Dominique is prepared to help Caster in her record bid

South Africa's Dominique Scott.
South Africa's Dominique Scott.
Image: TWITTER

Dominique Scott is unsure if she is capable of assisting Caster Semenya in her bid to break Zola Budd’s 34-year-old 1500m record in Paarl on Thursday night, but she’s happy to try if called upon.

Semenya’s 4min 01.99sec personal best from 2016 is a fraction off the 4:01.81 Budd ran in Port Elizabeth in 1984, but it’s way quicker than Scott’s 4:08.04 best. 

“I’m not sure how much I can help her [in her bid],” Scott said on Wednesday ahead of the Liquid Telecom meet at the Dal Josaphat stadium in Paarl on Thursday evening. 

“She’s asked for no pacers which makes me believe that she doesn’t want anyone getting in her way and doesn’t want any help. It makes me believe that she can run 4:01 or quicker by herself. 

“I’m not expecting her to ask me to help her, but if she wants my help I will definitely consider it because even if I’m in a national record-breaking race, that’s still exciting and I’d still be proud to help her out.”

The last time Scott gave herself a chance of beating Semenya was when they lined up as juniors in a 1500m race in 2008, when Semenya won by about two metres. 

Now she will be content if she can follow Semenya to a personal best. 

“If I can hang on to her for as long as possible and even when she starts pulling away, just stay tough and stay strong and keep the pace, then I think that I could come away with a PB,” said US-based Scott.

“For me running a PB this early in the season, I would be really happy.” 

The 1500m is a secondary event for both runners, with Semenya’s premier race being the 800m and Scott’s the 5,000m. 

Scott admitted she had lacked focus during her college days. “I was dabbling between the 1500m all the way to the 10,000m and my training was all over the place.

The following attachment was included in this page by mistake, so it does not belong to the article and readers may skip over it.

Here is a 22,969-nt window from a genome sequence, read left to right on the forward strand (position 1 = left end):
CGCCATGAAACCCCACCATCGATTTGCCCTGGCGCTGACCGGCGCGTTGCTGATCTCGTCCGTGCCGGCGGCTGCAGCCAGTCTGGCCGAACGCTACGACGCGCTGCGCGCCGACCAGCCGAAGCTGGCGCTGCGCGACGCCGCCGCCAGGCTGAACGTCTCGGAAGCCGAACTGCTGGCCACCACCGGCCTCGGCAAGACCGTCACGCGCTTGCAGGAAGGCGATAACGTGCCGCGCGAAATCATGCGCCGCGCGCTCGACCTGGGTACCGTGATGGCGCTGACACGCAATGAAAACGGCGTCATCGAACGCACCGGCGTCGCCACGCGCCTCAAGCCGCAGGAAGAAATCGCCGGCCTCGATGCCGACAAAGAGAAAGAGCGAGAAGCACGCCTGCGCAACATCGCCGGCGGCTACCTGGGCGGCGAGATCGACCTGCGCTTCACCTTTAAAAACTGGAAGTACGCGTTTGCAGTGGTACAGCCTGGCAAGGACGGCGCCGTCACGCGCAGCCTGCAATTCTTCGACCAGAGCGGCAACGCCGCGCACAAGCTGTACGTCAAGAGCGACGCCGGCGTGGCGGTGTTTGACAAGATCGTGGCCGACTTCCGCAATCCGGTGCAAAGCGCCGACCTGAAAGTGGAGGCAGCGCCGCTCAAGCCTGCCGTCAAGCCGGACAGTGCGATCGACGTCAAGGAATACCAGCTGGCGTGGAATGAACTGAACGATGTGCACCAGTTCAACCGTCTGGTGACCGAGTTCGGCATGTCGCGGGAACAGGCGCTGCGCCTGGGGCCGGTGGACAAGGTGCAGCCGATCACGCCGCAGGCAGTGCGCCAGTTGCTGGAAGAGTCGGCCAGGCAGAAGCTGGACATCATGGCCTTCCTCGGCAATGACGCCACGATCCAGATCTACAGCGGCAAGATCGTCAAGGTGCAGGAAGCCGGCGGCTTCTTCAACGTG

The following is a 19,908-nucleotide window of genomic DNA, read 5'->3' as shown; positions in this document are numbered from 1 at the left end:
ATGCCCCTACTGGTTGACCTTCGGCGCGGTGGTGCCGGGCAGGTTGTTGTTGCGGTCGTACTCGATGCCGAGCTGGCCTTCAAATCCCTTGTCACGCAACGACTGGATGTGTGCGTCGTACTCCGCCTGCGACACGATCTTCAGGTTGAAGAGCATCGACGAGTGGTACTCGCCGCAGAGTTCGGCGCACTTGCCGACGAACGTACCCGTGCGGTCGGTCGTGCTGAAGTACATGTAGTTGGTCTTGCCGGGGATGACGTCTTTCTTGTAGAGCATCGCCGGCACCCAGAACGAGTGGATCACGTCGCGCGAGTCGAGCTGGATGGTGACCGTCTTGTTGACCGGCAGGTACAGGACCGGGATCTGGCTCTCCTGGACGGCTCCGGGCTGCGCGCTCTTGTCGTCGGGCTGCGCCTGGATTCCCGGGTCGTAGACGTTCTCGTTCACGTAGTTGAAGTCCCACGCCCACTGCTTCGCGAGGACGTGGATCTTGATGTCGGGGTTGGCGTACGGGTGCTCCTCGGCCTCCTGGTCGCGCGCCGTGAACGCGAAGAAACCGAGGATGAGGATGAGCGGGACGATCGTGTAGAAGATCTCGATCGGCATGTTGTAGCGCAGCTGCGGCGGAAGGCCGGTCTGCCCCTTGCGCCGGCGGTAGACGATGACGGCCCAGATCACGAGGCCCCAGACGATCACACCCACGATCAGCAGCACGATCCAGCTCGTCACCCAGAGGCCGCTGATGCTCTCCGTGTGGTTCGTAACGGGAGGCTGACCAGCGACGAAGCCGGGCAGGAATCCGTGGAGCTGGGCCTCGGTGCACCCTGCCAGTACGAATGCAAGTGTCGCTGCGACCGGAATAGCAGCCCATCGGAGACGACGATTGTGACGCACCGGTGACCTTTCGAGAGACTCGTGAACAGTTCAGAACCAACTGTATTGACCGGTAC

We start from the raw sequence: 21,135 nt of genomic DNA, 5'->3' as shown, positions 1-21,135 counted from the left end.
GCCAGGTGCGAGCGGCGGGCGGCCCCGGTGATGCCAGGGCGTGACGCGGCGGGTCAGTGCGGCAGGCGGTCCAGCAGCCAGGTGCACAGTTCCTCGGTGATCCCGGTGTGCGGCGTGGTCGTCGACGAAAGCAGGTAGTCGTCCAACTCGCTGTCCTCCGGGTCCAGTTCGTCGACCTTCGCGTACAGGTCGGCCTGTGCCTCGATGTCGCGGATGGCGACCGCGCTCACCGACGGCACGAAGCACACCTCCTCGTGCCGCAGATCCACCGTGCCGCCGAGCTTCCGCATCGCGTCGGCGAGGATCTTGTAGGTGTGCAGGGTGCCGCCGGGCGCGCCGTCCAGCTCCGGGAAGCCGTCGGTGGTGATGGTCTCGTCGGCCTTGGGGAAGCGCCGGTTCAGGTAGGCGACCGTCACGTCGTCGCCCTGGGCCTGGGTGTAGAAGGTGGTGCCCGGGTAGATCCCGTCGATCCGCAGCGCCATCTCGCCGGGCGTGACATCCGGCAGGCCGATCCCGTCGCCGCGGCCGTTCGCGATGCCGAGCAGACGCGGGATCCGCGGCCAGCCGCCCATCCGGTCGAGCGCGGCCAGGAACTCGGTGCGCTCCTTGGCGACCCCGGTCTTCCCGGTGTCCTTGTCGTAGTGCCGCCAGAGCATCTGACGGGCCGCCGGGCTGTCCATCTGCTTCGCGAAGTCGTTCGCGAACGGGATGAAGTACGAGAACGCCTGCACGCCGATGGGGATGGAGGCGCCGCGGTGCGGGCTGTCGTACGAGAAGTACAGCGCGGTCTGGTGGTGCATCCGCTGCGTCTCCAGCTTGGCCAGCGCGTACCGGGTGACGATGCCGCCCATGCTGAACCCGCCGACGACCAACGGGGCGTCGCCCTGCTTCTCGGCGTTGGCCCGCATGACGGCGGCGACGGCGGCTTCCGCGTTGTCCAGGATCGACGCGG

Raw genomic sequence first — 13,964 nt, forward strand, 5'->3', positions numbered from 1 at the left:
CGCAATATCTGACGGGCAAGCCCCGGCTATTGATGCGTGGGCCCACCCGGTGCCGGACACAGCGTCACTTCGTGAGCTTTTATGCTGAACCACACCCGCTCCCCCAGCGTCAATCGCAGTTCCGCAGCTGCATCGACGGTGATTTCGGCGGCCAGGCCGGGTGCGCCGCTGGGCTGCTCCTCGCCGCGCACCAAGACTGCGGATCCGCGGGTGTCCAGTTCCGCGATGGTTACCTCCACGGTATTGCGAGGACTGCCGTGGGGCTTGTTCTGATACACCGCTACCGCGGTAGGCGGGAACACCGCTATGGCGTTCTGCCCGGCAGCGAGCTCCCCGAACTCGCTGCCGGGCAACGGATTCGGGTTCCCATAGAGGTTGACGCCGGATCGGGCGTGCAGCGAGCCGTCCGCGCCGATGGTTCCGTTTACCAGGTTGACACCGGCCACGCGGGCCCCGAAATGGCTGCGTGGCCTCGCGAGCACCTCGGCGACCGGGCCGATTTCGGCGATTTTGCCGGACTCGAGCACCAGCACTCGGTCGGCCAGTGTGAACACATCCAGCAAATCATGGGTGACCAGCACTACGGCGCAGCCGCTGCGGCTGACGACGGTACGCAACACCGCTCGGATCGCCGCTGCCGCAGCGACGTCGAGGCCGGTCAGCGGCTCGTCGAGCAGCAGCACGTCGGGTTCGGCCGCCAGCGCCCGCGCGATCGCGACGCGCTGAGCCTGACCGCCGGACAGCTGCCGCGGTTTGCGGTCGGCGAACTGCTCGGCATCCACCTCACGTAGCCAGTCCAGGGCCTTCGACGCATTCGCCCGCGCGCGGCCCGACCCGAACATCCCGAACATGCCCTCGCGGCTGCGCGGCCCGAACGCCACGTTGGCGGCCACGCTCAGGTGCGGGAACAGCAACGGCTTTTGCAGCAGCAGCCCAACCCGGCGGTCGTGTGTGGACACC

“At an NCAA [collegiate] level I was able to do that and excel whereas at the international level I learned in my first season I cannot be training for the 1500 as well as the 10k. That’s just not going to work. 

“So this year we’re definitely trying to focus my training a bit more around the 3000/5000 events, and the 1500m with my speed work,” she said, adding that probably helped her indoor performances last month when she broke her own 1500m (4:07.25) and 3000m (8:41.18) records. 

The women’s 1500m will be just one of several exciting encounters on Thursday. 

Akani Simbine, who pulled out of the 100m at the national championships, will take on Simon Magakwe, while Lindsay Hanekom, the national 400m hurdles king, will have a near re-run of the final from a week ago. 

Carina Horn (women’s 100m), Anaso Jobodwana (200m) and Justine Palframan (women’s 400m) are also on the programme, as is 2015 world javelin champion Julius Yego of Kenya.​

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